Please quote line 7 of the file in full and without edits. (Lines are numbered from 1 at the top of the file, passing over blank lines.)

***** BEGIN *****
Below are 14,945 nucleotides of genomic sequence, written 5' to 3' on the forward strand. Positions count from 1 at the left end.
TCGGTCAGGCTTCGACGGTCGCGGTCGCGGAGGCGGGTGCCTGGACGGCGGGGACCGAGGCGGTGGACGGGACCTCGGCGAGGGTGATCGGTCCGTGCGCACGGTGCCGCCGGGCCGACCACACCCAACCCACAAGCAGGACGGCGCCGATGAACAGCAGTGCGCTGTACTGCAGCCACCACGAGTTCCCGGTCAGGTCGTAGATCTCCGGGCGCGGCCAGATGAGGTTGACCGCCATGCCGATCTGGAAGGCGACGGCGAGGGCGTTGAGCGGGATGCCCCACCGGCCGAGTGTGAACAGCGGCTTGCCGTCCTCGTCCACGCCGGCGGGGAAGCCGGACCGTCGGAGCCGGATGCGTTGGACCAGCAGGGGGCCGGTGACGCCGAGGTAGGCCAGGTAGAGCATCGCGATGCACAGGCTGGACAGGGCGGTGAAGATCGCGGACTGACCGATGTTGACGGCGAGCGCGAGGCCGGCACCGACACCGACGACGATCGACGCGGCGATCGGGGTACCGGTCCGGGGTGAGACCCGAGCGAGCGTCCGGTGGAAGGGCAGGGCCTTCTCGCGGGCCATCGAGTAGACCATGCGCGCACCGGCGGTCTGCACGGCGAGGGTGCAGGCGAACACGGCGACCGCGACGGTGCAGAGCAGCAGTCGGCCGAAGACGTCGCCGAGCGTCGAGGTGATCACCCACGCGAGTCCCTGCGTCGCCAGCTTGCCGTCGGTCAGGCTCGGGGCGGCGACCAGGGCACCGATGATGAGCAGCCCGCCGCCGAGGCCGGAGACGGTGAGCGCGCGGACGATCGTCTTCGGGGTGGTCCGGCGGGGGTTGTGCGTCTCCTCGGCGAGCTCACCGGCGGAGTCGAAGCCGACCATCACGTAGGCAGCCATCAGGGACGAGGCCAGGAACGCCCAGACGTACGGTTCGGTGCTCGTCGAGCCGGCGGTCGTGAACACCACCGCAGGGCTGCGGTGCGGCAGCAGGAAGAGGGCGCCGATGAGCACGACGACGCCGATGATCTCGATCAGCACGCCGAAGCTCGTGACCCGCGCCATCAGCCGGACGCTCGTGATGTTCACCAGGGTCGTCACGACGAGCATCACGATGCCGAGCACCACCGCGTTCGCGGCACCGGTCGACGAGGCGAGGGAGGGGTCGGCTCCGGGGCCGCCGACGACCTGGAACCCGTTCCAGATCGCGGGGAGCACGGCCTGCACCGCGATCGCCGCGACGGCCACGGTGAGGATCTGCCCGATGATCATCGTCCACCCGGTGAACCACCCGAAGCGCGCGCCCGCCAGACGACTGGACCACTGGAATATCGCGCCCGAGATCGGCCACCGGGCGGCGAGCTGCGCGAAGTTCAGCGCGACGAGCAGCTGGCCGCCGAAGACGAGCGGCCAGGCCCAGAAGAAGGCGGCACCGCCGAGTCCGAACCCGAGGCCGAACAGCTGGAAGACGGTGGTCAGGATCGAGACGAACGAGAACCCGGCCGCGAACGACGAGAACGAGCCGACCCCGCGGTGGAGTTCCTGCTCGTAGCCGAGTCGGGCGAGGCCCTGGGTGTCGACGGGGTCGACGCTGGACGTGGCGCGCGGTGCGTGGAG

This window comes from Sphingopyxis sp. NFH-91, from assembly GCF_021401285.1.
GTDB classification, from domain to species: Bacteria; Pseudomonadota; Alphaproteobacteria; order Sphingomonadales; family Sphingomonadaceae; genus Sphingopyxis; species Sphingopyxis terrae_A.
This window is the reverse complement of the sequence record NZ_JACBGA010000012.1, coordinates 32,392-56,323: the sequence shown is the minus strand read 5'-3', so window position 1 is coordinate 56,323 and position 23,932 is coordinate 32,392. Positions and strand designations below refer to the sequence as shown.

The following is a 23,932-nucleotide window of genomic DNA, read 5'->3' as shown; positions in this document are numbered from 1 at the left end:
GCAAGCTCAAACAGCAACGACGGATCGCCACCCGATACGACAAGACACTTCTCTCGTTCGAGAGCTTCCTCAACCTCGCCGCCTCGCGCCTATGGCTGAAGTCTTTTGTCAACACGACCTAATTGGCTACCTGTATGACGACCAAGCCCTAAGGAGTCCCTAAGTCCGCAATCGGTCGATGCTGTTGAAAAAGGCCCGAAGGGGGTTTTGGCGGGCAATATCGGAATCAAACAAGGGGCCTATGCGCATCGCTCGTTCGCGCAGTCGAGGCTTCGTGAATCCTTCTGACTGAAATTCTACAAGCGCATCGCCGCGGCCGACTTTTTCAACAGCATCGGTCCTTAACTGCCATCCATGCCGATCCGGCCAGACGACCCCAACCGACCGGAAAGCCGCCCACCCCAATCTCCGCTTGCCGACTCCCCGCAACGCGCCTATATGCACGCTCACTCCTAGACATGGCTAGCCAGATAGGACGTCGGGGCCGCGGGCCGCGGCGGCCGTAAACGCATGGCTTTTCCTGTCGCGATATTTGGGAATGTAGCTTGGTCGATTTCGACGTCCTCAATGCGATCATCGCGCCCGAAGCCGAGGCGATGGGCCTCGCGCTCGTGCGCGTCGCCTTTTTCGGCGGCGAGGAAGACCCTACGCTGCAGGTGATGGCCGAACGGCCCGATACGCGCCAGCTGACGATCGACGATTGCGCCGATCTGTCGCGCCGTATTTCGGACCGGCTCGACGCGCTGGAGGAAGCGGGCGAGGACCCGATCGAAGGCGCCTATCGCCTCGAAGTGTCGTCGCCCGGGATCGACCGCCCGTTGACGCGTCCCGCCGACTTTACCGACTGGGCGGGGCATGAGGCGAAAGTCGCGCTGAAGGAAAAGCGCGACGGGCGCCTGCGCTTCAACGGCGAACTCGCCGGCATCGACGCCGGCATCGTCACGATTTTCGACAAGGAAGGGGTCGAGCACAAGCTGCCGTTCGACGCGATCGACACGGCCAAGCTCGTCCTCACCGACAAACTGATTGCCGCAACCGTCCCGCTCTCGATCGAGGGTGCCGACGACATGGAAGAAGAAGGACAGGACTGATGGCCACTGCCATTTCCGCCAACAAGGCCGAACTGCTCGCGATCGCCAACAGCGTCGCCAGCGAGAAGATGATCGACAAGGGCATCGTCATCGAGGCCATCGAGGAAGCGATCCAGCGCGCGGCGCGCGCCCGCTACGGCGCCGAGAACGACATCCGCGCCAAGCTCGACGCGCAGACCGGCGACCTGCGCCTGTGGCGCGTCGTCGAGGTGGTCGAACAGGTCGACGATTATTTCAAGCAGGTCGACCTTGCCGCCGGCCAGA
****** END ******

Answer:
GCAAGCTCAAACAGCAACGACGGATCGCCACCCGATACGACAAGACACTTCTCTCGTTCGAGAGCTTCCTCAACCTCGCCGCCTCGCGCCTATGGCTGAAGTCTTTTGTCAACACGACCTAATTGGCTACCTGTATGACGACCAAGCCCTAAGGAGTCCCTAAGTCCGCAATCGGTCGATGCTGTTGAAAAAGGCCCGAAGGGGGTTTTGGCGGGCAATATCGGAATCAAACAAGGGGCCTATGCGCATCGCTCGTTCGCGCAGTCGAGGCTTCGTGAATCCTTCTGACTGAAATTCTACAAGCGCATCGCCGCGGCCGACTTTTTCAACAGCATCGGTCCTTAACTGCCATCCATGCCGATCCGGCCAGACGACCCCAACCGACCGGAAAGCCGCCCACCCCAATCTCCGCTTGCCGACTCCCCGCAACGCGCCTATATGCACGCTCACTCCTAGACATGGCTAGCCAGATAGGACGTCGGGGCCGCGGGCCGCGGCGGCCGTAAACGCATGGCTTTTCCTGTCGCGATATTTGGGAATGTAGCTTGGTCGATTTCGACGTCCTCAATGCGATCATCGCGCCCGAAGCCGAGGCGATGGGCCTCGCGCTCGTGCGCGTCGCCTTTTTCGGCGGCGAGGAAGACCCTACGCTGCAGGTGATGGCCGAACGGCCCGATACGCGCCAGCTGACGATCGACGATTGCGCCGATCTGTCGCGCCGTATTTCGGACCGGCTCGACGCGCTGGAGGAAGCGGGCGAGGACCCGATCGAAGGCGCCTATCGCCTCGAAGTGTCGTCGCCCGGGATCGACCGCCCGTTGACGCGTCCCGCCGACTTTACCGACTGGGCGGGGCATGAGGCGAAAGTCGCGCTGAAGGAAAAGCGCGACGGGCGCCTGCGCTTCAACGGCGAACTCGCCGGCATCGACGCCGGCATCGTCACGATTTTCGACAAGGAAGGGGTCGAGCACAAGCTGCCGTTCGACGCGATCGACACGGCCAAGCTCGTCCTCACCGACAAACTGATTGCCGCAACCGTCCCGCTCTCGATCGAGGGTGCCGACGACATGGAAGAAGAAGGACAGGACTGATGGCCACTGCCATTTCCGCCAACAAGGCCGAACTGCTCGCGATCGCCAACAGCGTCGCCAGCGAGAAGATGATCGACAAGGGCATCGTCATCGAGGCCATCGAGGAAGCGATCCAGCGCGCGGCGCGCGCCCGCTACGGCGCCGAGAACGACATCCGCGCCAAGCTCGACGCGCAGACCGGCGACCTGCGCCTGTGGCGCGTCGTCGAGGTGGTCGAACAGGTCGACGATTATTTCAAGCAGGTCGACCTTGCCGCCGGCCAGA